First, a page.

“This is our breakout area. As you can see, we’ve got a pool table, an ironic Space Invaders machine, several broken Apple Macs hanging on the exposed brick wall, craft beer on tap, though I think the keg’s empty… Oh, and that khaki tent in the corner is for meetings. Of course, there’s nobody in here at the moment as we’re all so busy working.”
Lots of businesses claim to have a fun work culture, especially when they’re advertising for new employees. A glance through the job ads would lead you to believe that every employee’s life is brimming with fun. Unfortunately this perception – like the ads – isn’t entirely true.
Who has fun at work?
It’s hard to find reliable research about the percentage of people who have fun at work. That says a lot about how little most businesses care about fun. Perhaps they should care more, since their potential employees do.
For now, a fun workplace seems the exception rather than the rule. Most people’s main goal for employment is earning money. Expecting the job to be fun too is like wishing for world peace. It’s a lovely dream, but unlikely to happen. Or is it?
Workplaces can be fun
I did once have a job that was fun. I worked in a magazine publishing house with some clever, interesting, sociable and often quite strange people.
I got to do what I enjoyed all day with relatively little intervention from the hands-off management. And at least once a week there would be a party, pub session or sponsored work trip somewhere interesting.
Work and play
So work can be fun, but there are good reasons why it often isn’t. The biggest one is the most obvious: work is what people are paid to do. When you think of these three words – work, fun, play – it’s clear which two go together.
Play is fun. Play is doing something you enjoy, with no pressures or expectations. Play is the opposite of work. Work is doing something you’re paid for, with very real pressures and expectations.
The reward for play is pleasure. The reward for work is money. Without those rewards, most people wouldn’t bother doing either. But this is where it gets interesting.
Culture, productivity and cost savings
For most of recorded history, the idea that work could be fun would have seemed insane. That has changed over the past couple of decades.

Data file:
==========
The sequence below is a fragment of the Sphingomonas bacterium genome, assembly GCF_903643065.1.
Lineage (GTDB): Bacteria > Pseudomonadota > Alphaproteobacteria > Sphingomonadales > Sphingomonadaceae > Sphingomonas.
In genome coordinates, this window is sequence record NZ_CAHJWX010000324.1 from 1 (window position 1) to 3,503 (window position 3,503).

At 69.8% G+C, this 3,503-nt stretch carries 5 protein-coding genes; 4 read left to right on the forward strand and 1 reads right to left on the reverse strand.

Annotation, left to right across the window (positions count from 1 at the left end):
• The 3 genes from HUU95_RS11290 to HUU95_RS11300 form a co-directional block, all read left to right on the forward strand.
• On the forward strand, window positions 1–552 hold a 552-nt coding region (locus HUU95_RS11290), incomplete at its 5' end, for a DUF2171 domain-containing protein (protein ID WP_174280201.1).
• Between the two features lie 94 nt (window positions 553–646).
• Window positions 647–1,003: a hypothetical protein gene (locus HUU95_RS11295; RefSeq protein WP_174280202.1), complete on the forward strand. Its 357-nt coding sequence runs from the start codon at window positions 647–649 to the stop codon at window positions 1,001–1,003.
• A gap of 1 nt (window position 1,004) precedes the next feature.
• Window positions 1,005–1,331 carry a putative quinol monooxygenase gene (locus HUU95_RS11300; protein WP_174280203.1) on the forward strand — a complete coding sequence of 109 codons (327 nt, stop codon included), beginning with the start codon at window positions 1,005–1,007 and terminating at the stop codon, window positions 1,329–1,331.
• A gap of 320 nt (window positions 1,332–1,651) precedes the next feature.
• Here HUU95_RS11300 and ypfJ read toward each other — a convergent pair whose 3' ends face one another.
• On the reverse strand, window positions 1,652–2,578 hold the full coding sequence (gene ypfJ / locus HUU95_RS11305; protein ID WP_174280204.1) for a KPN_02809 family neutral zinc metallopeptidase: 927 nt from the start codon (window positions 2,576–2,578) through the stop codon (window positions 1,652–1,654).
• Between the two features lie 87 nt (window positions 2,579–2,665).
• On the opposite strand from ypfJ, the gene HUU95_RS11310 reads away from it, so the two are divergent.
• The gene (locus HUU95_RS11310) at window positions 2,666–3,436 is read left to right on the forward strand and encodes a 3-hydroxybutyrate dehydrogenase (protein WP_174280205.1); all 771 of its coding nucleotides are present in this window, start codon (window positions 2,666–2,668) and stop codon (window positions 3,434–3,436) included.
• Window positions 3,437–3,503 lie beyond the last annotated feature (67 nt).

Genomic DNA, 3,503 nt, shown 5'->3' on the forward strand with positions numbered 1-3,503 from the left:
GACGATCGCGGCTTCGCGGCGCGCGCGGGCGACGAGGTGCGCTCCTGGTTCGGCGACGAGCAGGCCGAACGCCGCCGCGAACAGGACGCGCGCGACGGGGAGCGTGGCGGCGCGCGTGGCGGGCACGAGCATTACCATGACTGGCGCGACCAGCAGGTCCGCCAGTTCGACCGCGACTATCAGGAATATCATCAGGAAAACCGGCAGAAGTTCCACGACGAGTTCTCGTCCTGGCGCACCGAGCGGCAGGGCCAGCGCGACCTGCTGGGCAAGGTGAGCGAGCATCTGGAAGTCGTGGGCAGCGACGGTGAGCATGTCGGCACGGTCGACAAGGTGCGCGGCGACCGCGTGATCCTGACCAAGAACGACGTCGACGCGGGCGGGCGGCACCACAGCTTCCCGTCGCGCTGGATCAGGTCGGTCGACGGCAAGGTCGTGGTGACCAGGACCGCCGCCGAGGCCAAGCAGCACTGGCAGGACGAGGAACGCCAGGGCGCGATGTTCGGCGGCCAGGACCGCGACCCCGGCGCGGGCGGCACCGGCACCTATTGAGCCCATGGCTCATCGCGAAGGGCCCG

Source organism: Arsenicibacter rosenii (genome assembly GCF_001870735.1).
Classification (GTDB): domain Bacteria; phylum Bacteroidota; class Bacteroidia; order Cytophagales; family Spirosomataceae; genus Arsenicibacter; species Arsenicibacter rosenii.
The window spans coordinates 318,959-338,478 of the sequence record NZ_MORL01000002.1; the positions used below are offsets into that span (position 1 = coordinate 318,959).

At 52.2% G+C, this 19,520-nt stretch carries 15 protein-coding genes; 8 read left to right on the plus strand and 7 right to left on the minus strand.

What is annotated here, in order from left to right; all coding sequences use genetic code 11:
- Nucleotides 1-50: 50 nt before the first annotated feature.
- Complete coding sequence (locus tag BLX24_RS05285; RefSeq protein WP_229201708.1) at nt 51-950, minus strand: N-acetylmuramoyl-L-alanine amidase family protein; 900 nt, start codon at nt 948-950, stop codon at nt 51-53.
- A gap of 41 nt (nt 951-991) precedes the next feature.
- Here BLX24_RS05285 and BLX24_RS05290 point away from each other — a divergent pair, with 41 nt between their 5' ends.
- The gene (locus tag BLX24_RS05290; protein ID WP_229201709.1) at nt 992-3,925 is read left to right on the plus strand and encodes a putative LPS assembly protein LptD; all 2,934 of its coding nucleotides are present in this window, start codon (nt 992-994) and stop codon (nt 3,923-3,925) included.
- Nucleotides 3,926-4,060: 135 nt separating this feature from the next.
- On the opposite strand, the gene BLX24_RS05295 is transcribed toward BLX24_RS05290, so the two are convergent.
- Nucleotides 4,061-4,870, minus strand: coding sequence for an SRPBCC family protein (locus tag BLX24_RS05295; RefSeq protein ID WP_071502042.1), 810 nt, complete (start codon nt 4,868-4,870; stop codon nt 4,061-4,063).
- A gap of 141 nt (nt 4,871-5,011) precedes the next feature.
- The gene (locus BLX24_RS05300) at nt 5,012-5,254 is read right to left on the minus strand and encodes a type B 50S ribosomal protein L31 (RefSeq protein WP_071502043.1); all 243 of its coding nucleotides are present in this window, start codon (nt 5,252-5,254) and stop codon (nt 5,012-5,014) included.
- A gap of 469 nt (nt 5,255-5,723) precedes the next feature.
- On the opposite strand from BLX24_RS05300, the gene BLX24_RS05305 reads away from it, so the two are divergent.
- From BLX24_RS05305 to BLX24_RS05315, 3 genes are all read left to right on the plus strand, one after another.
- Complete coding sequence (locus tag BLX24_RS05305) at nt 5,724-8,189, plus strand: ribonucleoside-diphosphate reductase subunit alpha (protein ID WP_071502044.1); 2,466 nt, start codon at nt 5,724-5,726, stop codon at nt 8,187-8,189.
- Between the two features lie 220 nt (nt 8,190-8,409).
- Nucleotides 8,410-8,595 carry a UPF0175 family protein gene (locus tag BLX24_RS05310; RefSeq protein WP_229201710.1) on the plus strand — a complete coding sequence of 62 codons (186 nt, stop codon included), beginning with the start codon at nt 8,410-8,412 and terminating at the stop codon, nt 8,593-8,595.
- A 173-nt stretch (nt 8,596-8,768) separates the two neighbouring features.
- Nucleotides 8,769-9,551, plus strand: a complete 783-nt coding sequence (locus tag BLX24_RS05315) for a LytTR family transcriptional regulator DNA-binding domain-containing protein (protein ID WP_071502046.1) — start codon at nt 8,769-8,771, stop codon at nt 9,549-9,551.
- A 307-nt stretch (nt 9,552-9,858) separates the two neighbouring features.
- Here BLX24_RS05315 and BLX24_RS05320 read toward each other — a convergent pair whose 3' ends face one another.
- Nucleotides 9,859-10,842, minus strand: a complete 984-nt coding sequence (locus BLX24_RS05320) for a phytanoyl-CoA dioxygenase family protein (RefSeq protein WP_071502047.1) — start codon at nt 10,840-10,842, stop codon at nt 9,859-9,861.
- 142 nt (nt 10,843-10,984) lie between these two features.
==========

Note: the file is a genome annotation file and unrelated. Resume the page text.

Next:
- Employees have realized that with the right attitude it is possible to enjoy at least some of their work. That makes it easier to endure.
- Employers have realized that the more their staff enjoy what they do, and the better the work culture, the higher their productivity will be. And coincidentally, the lower the salary they’ll be willing to accept.
For many people, money is a driving force only when they don’t have enough of it. Once their basic needs are satisfied then extra money makes a decreasing difference to happiness.
Most people spend at least 40 hours a week at work, so a fun workplace culture would make a big difference to happiness. But how do you move your business into the ‘fun’ category?
Making your workplace culture more fun
Forget about the pool table. The real solution is harder to implement. It comes down to good management. Here are some tips:
- Hire people who are good at what they do. It’s likely they’re good at it because they enjoy doing it.
- Let them do their work. Don’t micromanage or interfere. Set reasonable goals, then get out of the way.
- Don’t overwork your employees. It’s easy to drive staff too hard. Give them breathing space, room to relax, socialize and chat with each other.
- Discourage conformity. People often put on a work persona along with their office clothes. They believe they must behave in a certain way. Relax the rules a little – not too much – and your employees will start to relax too.
- Buy the drinks. Sacrifice the last hour or two of work on a Friday and put some money behind the bar for your team.
- Have an office party. Make it a good one.
I realize that some of these tips go against conventional management wisdom. I honestly don’t know if doing all these things would make your business more profitable or successful. But working for you would be a whole lot of fun.
Alex Cruickshank has been a business writer since 1994 and a serial entrepreneur since 1996. He owns Ministry of Prose, a writing agency based in New Zealand.